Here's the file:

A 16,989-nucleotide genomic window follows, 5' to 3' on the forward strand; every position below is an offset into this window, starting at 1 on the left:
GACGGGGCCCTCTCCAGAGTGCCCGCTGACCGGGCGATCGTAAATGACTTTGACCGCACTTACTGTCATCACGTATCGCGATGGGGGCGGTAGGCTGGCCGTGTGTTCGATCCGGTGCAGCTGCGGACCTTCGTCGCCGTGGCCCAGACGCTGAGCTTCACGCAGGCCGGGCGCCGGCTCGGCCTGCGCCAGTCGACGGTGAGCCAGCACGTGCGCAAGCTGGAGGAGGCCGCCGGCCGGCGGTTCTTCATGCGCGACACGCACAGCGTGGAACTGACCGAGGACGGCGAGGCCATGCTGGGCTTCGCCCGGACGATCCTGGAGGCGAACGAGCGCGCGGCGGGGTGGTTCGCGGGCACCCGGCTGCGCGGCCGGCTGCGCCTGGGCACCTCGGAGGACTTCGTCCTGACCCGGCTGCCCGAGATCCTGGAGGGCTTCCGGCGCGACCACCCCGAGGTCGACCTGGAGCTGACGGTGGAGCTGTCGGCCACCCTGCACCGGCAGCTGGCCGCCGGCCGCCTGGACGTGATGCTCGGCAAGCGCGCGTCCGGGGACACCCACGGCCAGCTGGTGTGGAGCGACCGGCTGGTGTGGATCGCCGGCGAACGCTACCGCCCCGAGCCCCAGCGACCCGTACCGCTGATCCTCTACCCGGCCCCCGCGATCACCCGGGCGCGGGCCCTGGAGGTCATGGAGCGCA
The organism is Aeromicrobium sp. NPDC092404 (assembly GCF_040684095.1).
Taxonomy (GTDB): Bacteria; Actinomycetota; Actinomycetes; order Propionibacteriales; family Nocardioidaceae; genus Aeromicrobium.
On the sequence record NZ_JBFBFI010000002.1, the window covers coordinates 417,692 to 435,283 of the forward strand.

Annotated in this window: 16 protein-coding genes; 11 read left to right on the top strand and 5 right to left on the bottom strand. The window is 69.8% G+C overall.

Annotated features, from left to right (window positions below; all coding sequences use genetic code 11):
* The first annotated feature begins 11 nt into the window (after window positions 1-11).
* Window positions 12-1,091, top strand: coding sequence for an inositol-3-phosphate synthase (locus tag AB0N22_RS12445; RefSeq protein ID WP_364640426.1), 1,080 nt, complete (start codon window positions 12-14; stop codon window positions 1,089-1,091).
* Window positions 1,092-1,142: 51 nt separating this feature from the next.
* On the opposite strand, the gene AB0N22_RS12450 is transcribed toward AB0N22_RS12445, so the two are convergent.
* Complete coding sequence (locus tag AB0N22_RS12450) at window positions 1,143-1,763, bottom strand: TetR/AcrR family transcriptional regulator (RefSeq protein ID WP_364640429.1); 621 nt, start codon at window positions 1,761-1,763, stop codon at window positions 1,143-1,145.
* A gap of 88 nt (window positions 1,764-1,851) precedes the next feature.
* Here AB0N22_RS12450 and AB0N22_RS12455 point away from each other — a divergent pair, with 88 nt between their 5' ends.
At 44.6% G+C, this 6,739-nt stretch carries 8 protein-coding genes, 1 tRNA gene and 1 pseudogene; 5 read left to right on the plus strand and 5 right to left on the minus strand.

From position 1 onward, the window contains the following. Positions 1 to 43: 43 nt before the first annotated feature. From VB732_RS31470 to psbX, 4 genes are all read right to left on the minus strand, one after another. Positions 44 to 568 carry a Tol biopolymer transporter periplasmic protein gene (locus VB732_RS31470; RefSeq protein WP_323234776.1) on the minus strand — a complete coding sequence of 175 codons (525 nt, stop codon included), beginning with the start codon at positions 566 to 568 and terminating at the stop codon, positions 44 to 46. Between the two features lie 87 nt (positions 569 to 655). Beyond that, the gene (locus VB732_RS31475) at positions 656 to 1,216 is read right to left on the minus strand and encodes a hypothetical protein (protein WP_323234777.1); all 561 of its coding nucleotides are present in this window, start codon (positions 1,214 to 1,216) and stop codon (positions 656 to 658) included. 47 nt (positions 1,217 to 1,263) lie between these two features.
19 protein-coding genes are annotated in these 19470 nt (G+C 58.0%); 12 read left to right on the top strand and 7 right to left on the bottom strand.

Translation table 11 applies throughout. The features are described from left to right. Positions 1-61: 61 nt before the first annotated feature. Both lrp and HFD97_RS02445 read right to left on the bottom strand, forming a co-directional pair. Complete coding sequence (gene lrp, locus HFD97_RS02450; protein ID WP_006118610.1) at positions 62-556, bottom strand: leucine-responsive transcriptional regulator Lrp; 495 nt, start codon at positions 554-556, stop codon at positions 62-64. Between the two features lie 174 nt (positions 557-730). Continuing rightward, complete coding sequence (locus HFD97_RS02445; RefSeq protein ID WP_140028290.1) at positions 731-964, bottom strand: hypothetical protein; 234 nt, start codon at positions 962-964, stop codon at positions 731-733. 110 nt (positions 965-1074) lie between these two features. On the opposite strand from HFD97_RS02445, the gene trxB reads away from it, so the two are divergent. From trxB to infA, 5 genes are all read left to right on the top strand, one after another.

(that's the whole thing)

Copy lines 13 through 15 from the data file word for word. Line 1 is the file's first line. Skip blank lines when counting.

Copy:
* A gap of 88 nt (window positions 1,764-1,851) precedes the next feature.
* Here AB0N22_RS12450 and AB0N22_RS12455 point away from each other — a divergent pair, with 88 nt between their 5' ends.
At 44.6% G+C, this 6,739-nt stretch carries 8 protein-coding genes, 1 tRNA gene and 1 pseudogene; 5 read left to right on the plus strand and 5 right to left on the minus strand.